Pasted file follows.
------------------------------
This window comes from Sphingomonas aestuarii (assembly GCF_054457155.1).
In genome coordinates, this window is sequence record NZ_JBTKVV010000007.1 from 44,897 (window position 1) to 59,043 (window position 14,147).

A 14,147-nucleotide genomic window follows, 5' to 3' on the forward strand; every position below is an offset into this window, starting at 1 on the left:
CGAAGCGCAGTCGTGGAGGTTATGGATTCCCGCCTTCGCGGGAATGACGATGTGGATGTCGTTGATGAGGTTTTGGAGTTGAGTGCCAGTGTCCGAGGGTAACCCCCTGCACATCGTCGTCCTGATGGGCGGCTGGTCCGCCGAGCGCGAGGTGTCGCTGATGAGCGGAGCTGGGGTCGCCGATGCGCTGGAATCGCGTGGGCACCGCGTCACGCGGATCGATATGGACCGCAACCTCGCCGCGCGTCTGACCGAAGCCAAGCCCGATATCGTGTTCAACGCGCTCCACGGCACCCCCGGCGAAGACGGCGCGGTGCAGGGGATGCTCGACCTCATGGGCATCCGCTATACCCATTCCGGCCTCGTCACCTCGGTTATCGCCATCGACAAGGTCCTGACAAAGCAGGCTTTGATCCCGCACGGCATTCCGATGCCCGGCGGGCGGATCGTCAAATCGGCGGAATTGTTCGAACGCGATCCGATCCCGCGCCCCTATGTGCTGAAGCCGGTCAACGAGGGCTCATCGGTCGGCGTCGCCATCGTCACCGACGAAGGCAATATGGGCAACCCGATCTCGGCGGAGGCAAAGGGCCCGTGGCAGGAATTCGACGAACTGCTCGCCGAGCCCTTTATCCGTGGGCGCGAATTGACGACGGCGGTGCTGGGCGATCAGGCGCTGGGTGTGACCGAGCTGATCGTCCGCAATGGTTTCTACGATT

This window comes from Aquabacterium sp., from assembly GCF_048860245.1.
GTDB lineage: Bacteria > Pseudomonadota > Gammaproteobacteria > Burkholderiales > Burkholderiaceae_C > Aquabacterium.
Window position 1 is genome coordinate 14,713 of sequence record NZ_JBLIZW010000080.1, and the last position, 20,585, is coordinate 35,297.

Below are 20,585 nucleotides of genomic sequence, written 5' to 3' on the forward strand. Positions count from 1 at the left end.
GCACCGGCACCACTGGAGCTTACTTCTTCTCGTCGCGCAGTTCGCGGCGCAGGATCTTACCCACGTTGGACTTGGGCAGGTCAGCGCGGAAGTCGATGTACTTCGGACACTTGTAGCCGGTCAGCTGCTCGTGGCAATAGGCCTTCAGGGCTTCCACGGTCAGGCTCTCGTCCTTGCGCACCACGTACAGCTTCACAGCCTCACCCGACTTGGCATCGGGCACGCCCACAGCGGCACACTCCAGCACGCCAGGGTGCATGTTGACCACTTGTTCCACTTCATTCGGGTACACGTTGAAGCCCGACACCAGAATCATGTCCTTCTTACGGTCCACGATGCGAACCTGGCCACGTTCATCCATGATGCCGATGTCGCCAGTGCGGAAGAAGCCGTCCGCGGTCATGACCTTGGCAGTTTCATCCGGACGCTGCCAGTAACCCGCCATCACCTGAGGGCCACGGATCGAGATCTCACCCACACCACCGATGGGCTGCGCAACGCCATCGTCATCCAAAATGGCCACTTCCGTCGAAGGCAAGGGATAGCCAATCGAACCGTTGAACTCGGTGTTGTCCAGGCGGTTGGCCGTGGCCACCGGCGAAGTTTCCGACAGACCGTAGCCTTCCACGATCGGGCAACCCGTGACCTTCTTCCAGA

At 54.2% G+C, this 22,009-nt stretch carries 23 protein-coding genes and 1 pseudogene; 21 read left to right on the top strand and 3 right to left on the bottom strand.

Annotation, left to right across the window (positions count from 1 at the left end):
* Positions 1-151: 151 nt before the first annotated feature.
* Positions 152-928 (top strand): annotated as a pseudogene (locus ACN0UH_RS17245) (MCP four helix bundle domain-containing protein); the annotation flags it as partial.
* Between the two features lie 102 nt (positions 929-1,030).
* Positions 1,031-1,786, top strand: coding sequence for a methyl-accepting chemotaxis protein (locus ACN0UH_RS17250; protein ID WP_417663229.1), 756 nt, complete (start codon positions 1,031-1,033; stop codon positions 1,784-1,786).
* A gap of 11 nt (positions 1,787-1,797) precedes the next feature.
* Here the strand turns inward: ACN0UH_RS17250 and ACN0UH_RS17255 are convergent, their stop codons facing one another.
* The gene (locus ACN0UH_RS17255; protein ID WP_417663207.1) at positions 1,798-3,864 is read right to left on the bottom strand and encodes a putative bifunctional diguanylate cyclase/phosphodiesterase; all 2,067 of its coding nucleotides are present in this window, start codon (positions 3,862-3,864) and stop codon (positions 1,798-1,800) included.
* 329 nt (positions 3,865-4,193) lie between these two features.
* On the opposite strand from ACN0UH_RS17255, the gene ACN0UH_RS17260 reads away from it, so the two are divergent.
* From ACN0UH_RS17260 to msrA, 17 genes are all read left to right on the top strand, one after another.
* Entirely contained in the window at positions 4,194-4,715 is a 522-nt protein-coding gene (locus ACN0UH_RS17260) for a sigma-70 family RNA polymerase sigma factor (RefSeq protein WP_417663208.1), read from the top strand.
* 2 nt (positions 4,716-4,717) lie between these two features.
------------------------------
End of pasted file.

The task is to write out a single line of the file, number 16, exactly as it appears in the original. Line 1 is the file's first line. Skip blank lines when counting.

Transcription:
* A gap of 11 nt (positions 1,787-1,797) precedes the next feature.